AFL comeback king Ward phenomenal: Davis

Rob Forsaith
GWS's Callum Ward will return from his knee reconstruction against the Kangaroos on Sunday

Phil Davis struggles to think of a more resilient role model than Callan Ward, who on Sunday will end almost 21 months of frustration when he marks his AFL return from a knee reconstruction.

GWS veteran Ward hasn't played since rupturing his anterior cruciate ligament (ACL) in round four of 2019, having made a delayed start to that season because of a different knee injury.

The hard-nosed midfielder, who hasn't completed a full game since the Giants' 2018 semi-final loss to Collingwood, is now ready to face North Melbourne at Giants Stadium.

Ward missed the expansion club's maiden grand final, a milestone he'd been working towards since leaving Western Bulldogs in 2011.

The 30-year-old suggested that lopsided loss wasn't the hardest hurdle to clear during his stint on the sidelines, noting he had already mentally "prepared to not play".

Davis, who shared co-captaincy duties with Ward throughout the club's existence until they both passed the baton onto Stephen Coniglio for 2020, described Ward's selflessness in grand final week as "phenomenal".

"He would have given anything to play but he couldn't. Yet you could never have told that given his demeanour, you couldn't tell he was feeling anything but joy for teammates," Davis recalled.

"His attitude is the thing that separates him from the rest of the players I've played with.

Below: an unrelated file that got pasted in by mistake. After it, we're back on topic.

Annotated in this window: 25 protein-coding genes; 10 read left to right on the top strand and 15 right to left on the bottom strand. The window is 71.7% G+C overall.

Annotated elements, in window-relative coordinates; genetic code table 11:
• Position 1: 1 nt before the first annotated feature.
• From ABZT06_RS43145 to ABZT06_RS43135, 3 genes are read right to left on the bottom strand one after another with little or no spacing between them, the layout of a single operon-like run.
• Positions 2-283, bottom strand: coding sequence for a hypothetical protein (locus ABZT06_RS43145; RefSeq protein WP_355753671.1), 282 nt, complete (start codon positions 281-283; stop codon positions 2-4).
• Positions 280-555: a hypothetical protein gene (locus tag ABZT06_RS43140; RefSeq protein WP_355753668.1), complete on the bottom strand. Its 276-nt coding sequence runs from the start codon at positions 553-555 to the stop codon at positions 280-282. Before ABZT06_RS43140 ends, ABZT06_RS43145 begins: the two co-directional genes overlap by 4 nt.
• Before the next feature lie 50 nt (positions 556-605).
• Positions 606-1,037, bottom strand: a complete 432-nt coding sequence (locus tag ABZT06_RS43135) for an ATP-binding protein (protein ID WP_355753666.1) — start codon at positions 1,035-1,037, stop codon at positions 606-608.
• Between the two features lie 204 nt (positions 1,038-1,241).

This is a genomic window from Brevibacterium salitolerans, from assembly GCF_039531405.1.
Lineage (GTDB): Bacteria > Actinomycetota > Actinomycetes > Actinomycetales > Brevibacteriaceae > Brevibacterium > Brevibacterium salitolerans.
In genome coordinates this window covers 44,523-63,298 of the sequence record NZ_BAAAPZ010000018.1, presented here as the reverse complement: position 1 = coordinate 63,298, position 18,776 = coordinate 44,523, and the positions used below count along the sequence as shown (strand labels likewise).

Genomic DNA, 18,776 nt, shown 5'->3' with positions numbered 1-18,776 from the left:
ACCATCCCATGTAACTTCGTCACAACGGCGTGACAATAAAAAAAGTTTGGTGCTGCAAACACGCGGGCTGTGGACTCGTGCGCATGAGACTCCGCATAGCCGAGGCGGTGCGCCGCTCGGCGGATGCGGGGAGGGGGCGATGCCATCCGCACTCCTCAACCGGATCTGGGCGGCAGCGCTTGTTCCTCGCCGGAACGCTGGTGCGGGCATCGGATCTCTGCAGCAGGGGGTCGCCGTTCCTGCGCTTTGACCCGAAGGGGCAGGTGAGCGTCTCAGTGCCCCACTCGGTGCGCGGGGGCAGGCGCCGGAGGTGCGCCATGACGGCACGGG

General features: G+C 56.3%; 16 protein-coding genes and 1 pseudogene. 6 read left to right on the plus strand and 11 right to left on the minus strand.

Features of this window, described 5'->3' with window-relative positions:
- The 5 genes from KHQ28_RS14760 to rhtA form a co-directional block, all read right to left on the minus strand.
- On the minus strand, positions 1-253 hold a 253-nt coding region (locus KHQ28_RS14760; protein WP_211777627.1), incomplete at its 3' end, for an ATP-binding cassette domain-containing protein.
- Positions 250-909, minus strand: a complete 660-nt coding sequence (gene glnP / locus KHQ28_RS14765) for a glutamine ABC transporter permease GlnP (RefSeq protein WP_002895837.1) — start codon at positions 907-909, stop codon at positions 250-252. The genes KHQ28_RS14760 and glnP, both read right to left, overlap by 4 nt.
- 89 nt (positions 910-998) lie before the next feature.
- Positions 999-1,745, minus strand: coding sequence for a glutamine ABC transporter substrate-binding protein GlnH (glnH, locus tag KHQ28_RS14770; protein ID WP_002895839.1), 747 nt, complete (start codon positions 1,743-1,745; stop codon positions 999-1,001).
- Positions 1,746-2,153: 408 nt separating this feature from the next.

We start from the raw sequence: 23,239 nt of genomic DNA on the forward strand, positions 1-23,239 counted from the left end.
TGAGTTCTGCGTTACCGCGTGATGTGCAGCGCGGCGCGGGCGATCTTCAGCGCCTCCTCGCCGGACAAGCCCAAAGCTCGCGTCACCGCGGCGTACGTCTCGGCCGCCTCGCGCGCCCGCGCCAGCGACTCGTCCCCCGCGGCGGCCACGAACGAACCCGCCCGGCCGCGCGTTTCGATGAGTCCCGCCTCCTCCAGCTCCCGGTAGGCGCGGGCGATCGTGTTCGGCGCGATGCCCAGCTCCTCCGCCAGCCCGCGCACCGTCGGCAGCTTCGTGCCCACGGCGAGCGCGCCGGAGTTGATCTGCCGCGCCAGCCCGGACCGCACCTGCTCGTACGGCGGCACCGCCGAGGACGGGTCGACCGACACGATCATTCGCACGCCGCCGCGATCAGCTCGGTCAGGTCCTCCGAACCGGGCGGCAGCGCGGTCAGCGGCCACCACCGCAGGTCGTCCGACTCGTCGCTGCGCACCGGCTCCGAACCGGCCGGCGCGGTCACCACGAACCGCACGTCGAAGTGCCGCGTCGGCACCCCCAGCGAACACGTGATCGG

"He's so optimistic, diligent and he just doesn't get fussed. You'd struggle to find a more resilient person.

"A fully-fit Callan Ward almost puts us another peg higher, because of the calibre of person he is and his ability to make others better."

Davis added it was fitting that Ward, while addressing teammates on Thursday, spoke more about others than himself.

"I just spoke about what I've been through, what the club has been through and what I'm looking forward to," Ward told reporters.

Ward thanked club medicos and his family for their support.

"I had some issues with my tendon for about four or five months. Dealing with that was really frustrating," he said.

"Because you'd feel good one day then the next it'd be shocking. I couldn't jog or wake up in the morning without pain."

Sunday's clash will also be special for Davis, who plays his 150th game for the club and joins Ward, Jeremy Cameron and Kevin Sheedy as GWS life members.

"He's done so much for me as a player but also more importantly as a person, I've learned so much from him," Ward said.